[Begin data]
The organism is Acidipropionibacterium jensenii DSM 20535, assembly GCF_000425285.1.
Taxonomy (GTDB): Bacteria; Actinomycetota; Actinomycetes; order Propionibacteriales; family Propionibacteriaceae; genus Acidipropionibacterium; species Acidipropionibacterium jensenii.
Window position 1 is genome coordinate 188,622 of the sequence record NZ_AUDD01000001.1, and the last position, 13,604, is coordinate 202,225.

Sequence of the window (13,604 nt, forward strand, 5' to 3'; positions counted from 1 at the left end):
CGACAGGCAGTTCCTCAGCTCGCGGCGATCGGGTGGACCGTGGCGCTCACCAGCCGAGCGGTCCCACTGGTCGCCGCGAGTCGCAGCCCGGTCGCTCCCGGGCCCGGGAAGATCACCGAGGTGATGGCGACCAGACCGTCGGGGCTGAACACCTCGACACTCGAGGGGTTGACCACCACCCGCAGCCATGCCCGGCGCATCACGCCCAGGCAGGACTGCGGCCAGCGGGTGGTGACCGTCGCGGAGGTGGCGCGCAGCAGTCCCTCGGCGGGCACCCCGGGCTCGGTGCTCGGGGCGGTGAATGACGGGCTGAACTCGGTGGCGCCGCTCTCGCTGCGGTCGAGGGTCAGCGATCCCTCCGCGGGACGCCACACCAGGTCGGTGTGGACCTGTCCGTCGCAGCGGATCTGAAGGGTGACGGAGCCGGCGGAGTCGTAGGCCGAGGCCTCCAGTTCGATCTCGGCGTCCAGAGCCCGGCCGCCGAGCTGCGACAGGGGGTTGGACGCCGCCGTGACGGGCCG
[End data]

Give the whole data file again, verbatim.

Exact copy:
The organism is Acidipropionibacterium jensenii DSM 20535, assembly GCF_000425285.1.
Taxonomy (GTDB): Bacteria; Actinomycetota; Actinomycetes; order Propionibacteriales; family Propionibacteriaceae; genus Acidipropionibacterium; species Acidipropionibacterium jensenii.
Window position 1 is genome coordinate 188,622 of the sequence record NZ_AUDD01000001.1, and the last position, 13,604, is coordinate 202,225.

Sequence of the window (13,604 nt, forward strand, 5' to 3'; positions counted from 1 at the left end):
CGACAGGCAGTTCCTCAGCTCGCGGCGATCGGGTGGACCGTGGCGCTCACCAGCCGAGCGGTCCCACTGGTCGCCGCGAGTCGCAGCCCGGTCGCTCCCGGGCCCGGGAAGATCACCGAGGTGATGGCGACCAGACCGTCGGGGCTGAACACCTCGACACTCGAGGGGTTGACCACCACCCGCAGCCATGCCCGGCGCATCACGCCCAGGCAGGACTGCGGCCAGCGGGTGGTGACCGTCGCGGAGGTGGCGCGCAGCAGTCCCTCGGCGGGCACCCCGGGCTCGGTGCTCGGGGCGGTGAATGACGGGCTGAACTCGGTGGCGCCGCTCTCGCTGCGGTCGAGGGTCAGCGATCCCTCCGCGGGACGCCACACCAGGTCGGTGTGGACCTGTCCGTCGCAGCGGATCTGAAGGGTGACGGAGCCGGCGGAGTCGTAGGCCGAGGCCTCCAGTTCGATCTCGGCGTCCAGAGCCCGGCCGCCGAGCTGCGACAGGGGGTTGGACGCCGCCGTGACGGGCCG